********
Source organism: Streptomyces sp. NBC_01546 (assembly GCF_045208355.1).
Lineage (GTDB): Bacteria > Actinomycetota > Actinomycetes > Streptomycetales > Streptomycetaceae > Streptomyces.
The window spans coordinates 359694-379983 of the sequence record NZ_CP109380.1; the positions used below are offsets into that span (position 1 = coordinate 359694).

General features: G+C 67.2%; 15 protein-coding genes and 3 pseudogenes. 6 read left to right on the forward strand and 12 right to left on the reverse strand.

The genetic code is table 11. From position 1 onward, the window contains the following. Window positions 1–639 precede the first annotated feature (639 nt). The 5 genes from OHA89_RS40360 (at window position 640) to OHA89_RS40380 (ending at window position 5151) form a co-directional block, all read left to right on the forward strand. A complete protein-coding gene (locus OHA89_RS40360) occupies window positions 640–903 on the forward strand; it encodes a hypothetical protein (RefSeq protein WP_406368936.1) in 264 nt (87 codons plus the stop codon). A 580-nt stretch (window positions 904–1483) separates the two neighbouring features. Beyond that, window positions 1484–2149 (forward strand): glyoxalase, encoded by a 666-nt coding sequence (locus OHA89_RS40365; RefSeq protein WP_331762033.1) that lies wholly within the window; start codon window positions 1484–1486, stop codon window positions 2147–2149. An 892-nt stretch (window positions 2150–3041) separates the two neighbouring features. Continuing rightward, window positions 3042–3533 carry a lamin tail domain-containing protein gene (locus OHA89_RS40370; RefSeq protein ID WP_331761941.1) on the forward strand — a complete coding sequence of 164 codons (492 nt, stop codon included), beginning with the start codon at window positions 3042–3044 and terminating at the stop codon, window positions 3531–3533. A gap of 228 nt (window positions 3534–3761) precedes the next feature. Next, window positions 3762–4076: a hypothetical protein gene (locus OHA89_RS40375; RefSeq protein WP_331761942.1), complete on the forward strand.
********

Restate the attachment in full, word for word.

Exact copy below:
Source organism: Streptomyces sp. NBC_01546 (assembly GCF_045208355.1).
Lineage (GTDB): Bacteria > Actinomycetota > Actinomycetes > Streptomycetales > Streptomycetaceae > Streptomyces.
The window spans coordinates 359694-379983 of the sequence record NZ_CP109380.1; the positions used below are offsets into that span (position 1 = coordinate 359694).

General features: G+C 67.2%; 15 protein-coding genes and 3 pseudogenes. 6 read left to right on the forward strand and 12 right to left on the reverse strand.

The genetic code is table 11. From position 1 onward, the window contains the following. Window positions 1–639 precede the first annotated feature (639 nt). The 5 genes from OHA89_RS40360 (at window position 640) to OHA89_RS40380 (ending at window position 5151) form a co-directional block, all read left to right on the forward strand. A complete protein-coding gene (locus OHA89_RS40360) occupies window positions 640–903 on the forward strand; it encodes a hypothetical protein (RefSeq protein WP_406368936.1) in 264 nt (87 codons plus the stop codon). A 580-nt stretch (window positions 904–1483) separates the two neighbouring features. Beyond that, window positions 1484–2149 (forward strand): glyoxalase, encoded by a 666-nt coding sequence (locus OHA89_RS40365; RefSeq protein WP_331762033.1) that lies wholly within the window; start codon window positions 1484–1486, stop codon window positions 2147–2149. An 892-nt stretch (window positions 2150–3041) separates the two neighbouring features. Continuing rightward, window positions 3042–3533 carry a lamin tail domain-containing protein gene (locus OHA89_RS40370; RefSeq protein ID WP_331761941.1) on the forward strand — a complete coding sequence of 164 codons (492 nt, stop codon included), beginning with the start codon at window positions 3042–3044 and terminating at the stop codon, window positions 3531–3533. A gap of 228 nt (window positions 3534–3761) precedes the next feature. Next, window positions 3762–4076: a hypothetical protein gene (locus OHA89_RS40375; RefSeq protein WP_331761942.1), complete on the forward strand.